My Best Friend’s Favorite: Tea Cakes

25 Aug

If you ask people in different countries what a tea cake is, you are likely to receive surprisingly different answers. In England, it is a yeast-risen bun typically studded with dried fruit and generally served split and toasted. But if you ask for one in Scotland, you might receive a chocolate coated Italian meringue set on top of a biscuit. The Swedes’ tea cakes are lightly sweetened yeast breads often served with butter and jam or cheese, and Australia’s version is a heavy sponge cake served warm as an accompaniment to a cup of tea.

And then there are the tea cakes of the American southeast. Though the history is somewhat muddled, they are said to have originated in the rural south by slaves who used meager rations of simple ingredients to make the unpretentious pastry. These were a sort of rustic version of the delicate pastries served by affluent white women entertaining visitors. They are something of a cross between a scone and a cookie, and are thick, tender, and lightly sweet.

They are also beloved by my dear Joe. He doesn’t have the same insatiable sweet tooth that I do, so when he comes back for seconds of a baked good, I know it must be special. He especially enjoys them as a breakfast treat and has remarked on several occasions that they are his new favorite thing I make.

While the traditional tea cake is served plain, I like to finish mine with just a little bit of vanilla-almond buttercream for extra sweetness and flavor. These soft, wonderful treats are easy to make, take very few ingredients, and can be done quite quickly. That’s especially nice when you want to whip up something special for your sweetheart. So let’s get to sharing…

Tea Cakes

  • 4 oz. (8 tbsp.) unsalted butter, room temperature
  • ½ cup granulated sugar
  • 3 eggs, room temperature
  • 1 tsp. vanilla extract
  • 2 ¼ cups all-purpose flour
  • 2 tsp. baking powder (aluminum-free if possible)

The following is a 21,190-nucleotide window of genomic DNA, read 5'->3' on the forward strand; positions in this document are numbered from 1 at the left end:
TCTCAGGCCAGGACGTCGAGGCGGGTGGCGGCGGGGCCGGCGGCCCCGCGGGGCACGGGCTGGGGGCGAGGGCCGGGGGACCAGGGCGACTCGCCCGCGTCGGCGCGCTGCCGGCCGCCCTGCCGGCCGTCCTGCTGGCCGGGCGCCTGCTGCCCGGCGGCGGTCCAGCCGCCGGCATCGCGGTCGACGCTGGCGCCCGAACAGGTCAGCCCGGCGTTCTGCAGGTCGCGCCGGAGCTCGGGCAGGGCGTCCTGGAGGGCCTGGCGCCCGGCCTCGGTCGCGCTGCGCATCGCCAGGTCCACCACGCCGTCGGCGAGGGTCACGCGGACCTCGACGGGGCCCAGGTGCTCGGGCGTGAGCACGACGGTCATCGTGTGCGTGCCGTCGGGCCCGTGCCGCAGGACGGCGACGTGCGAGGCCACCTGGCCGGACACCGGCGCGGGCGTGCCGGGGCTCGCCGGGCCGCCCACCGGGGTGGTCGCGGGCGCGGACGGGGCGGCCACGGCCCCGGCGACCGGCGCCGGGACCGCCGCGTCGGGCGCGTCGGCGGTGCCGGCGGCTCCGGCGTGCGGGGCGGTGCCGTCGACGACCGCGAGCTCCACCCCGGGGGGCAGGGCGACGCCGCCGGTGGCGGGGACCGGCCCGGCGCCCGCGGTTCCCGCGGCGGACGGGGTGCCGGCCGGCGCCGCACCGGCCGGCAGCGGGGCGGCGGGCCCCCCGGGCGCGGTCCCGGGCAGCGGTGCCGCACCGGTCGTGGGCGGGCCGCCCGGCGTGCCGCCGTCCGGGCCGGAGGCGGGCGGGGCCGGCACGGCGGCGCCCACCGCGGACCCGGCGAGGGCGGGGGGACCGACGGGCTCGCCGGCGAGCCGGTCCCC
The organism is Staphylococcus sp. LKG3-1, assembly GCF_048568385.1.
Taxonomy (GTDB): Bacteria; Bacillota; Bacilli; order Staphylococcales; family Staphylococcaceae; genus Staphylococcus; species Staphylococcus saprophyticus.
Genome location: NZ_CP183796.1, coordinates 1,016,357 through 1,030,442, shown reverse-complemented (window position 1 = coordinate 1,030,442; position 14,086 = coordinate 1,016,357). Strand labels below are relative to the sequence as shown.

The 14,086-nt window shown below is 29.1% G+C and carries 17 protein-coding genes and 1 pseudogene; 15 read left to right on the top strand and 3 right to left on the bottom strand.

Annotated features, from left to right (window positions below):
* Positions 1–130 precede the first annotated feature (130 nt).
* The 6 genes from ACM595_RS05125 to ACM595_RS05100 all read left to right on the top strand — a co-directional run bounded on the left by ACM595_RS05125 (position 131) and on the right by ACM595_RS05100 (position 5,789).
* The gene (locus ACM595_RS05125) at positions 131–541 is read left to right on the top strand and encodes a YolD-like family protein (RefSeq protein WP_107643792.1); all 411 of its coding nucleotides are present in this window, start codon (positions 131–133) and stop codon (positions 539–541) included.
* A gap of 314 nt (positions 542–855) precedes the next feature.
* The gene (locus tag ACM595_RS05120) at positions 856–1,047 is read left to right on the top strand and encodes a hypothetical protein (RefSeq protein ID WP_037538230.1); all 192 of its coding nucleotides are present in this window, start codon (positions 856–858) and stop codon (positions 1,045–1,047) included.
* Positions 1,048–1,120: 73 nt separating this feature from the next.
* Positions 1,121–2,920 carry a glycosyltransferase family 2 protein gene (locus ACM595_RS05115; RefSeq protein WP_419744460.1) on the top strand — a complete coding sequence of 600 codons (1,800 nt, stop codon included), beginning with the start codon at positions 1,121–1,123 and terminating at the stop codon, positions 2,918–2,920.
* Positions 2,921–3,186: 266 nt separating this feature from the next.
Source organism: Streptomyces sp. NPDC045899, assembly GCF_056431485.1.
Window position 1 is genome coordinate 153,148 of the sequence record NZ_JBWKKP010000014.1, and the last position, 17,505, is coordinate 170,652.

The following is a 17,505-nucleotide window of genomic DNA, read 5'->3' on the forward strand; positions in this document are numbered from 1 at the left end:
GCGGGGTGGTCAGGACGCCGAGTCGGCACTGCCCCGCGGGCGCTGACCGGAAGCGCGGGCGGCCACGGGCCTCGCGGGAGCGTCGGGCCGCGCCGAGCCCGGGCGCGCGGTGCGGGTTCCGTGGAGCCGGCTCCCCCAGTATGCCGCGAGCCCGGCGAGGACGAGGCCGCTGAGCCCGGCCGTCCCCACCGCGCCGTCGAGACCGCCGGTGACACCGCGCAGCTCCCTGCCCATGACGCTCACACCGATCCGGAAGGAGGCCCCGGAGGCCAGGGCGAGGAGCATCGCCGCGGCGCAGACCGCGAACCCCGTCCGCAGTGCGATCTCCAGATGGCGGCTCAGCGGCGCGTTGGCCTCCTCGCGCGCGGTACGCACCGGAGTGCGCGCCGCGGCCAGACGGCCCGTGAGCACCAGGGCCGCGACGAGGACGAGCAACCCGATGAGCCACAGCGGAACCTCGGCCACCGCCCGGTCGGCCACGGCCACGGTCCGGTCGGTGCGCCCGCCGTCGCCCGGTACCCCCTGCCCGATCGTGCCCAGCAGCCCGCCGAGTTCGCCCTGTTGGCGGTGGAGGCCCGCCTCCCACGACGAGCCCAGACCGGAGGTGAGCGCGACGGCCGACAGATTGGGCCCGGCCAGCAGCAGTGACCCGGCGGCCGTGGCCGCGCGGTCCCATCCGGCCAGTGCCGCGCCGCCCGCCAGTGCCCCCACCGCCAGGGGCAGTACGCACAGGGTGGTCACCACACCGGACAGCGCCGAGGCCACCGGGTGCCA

• ½ tsp. kosher salt

Vanilla-Almond Buttercream

  • 1 ½ cups powdered sugar
  • 3 oz. (6 tbsp.) unsalted butter, room temperature
  • ½ tsp. vanilla extract
  • ¼ tsp. almond extract
  • Food coloring (optional)

Preheat the oven to 350 degrees F.

Combine the flour, baking powder, and salt in a bowl and set aside.

In the bowl of a stand mixer, beat the butter on medium speed until it is smooth and creamy. Add the granulated sugar and vanilla extract and beat until light and fluffy.

Add the eggs, beating well between each addition and scraping down the bowl as necessary.

Add the flour mixture to the wet ingredients and mix until everything is combined.

Turn the soft dough out onto a lightly floured surface and pat or roll it out to ½ in. thickness. Cut out the tea cakes in whatever shape you desire. I have used a 2 in. round cutter several times for this recipe, but I also love this 2 in. heart shaped cutter. Depending on the size cutter you use, you’ll get anywhere from 12-18 tea cakes.

Place the tea cakes on a parchment-lined baking sheet. You don’t need to leave much space between them. They will rise up, but will not spread very much. Bake for 12-14 minutes or until lightly golden on the bottom.

Move the tea cakes to a wire rack to cool while you prepare the buttercream.

Place the soft butter in the bowl of a stand mixer and beat until creamy. Add the powdered sugar and extracts and beat until smooth and fluffy.

If you desire, you can tint the frosting with food coloring at this point and beat it until well distributed. I really like the Americolor gel food coloring for frosting.

You can spread the frosting on the completely cooled tea cakes with a knife or pipe it on if you enjoy decorating. Of course I had to get a little fancy, these were for my very best buddy.

And that’s it! The tea cakes cool quickly, so you can have these done and ready to enjoy in about an hour. They are best enjoyed fresh, but kept in a well-sealed container at room temperature, they’ll keep for several days. Here are some other variations:

Food doesn’t have to be grand and complicated to be delightful. These treats were born out of a desire to make something special at a time when ingredients were slim. All that really matters is how much they’re enjoyed by the recipient, and the smile on Joe’s face told me everything I needed to know.

Ciao for now,


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